· The Chairman highlighted that with Option 4b, one of the reported advantages was that funding applications could be submitted without having to wait for ward pots to reach the £10k threshold. Officers highlighted as an example from within the report, Elmdon had not reached the £10k threshold during 2022 but could still bid for cross-boundary funds under either Option 4a or 4b. The Chairman also highlighted the (31 March 2022) accumulated total of £1,320,480 into the local/neighbourhood CIL fund (both parished and non-parished) since 2019 which led officers to draw Members attention to the yearly bidding funds and allocations as detailed within the report and the unallocated monies rolled forward annually.
· Cllr B Donnelly asked how community projects costed at higher than available funds might be considered and if they needed to be approved in principle but rolled forward to future years to allow the NCIL pot to be sufficient to cover all costs. Officers advised that the process was not designed to work in that way currently and the roll-over facility was in case of there not being any other projects in specific wards in a particular year that met the criteria. However, particularly worthy higher value projects with a lot of community support could be considered individually and on their own merits and consideration given as to how they might be funded from NCIL or other sources.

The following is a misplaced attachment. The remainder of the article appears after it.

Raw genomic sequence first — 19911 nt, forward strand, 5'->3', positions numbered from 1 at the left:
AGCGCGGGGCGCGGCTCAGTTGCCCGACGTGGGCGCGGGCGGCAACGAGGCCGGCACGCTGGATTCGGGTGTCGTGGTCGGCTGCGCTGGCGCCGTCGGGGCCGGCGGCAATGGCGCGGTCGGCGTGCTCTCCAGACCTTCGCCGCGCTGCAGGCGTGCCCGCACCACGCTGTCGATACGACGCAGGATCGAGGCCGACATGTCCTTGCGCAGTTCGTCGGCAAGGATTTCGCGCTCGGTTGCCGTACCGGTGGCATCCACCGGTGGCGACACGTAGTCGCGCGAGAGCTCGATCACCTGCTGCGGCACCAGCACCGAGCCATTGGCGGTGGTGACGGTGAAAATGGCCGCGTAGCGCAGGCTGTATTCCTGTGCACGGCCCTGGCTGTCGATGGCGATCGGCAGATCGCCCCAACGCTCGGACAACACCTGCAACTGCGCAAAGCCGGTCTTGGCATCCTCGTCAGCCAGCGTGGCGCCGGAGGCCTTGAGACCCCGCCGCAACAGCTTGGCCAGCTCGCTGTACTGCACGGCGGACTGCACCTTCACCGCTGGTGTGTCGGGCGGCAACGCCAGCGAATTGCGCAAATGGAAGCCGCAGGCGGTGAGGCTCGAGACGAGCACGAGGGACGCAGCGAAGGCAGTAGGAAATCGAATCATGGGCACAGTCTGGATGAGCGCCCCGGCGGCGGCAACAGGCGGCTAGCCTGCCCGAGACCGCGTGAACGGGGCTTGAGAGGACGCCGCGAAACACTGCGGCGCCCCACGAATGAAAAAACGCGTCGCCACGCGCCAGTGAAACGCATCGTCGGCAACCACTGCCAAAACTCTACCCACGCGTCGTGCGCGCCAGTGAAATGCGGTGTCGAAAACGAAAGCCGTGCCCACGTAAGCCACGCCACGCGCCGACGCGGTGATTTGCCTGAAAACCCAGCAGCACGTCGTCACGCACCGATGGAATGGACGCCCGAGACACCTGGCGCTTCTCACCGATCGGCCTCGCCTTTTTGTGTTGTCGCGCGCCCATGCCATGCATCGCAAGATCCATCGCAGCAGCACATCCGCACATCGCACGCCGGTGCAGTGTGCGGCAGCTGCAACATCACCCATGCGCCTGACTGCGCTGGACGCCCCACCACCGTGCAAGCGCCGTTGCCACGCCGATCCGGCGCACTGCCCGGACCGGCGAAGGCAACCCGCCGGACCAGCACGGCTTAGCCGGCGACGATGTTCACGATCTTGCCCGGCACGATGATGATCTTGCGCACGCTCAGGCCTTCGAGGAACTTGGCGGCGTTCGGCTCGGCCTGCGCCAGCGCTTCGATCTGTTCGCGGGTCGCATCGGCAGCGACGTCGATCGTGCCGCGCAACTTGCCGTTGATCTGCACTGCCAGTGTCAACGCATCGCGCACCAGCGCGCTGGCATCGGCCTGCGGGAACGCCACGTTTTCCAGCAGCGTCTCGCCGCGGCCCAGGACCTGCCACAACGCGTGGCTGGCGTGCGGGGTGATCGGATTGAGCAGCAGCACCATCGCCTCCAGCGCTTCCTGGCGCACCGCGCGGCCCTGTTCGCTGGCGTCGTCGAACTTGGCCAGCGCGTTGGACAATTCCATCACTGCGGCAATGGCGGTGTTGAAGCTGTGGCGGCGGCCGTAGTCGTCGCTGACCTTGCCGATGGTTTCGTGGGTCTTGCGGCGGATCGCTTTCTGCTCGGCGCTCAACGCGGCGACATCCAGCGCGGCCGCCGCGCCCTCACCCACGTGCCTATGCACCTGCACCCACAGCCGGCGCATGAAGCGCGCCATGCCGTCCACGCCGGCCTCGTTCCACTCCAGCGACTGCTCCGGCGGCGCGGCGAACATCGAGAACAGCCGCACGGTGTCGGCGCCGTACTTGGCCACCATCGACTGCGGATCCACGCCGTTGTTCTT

· Cllr A Burrow highlighted that he had overall concerns regarding the effect on any changes to wards with an adopted Neighbourhood Plan. He explained that one of the drivers to bring forward a NDP was to increase the local proportion of CIL and to now take that away via a top-slice would not be appropriate. Option 4b was the least disadvantaging in his view or even to do nothing at all (Option 1).
That, subject to the comments and views recorded in the preamble above, the Board UNANIMOUSLY made the following recommendations to the Cabinet Member (Communities & Leisure):
(i) That, the Board notes and welcomes the intentions of the process review;
(ii) That, no preferred option be recommend from those detailed within the report as no current option completely satisfies all potential scenarios. For any future process changes, the Cabinet Member is requested to approve and adopt those that strike the best balance having regard to the views and opinions expressed in the preamble above; and
(iii) That, the Board welcomes the opportunity to consider and review the individual 2022/23 bids at its meeting in March 2023.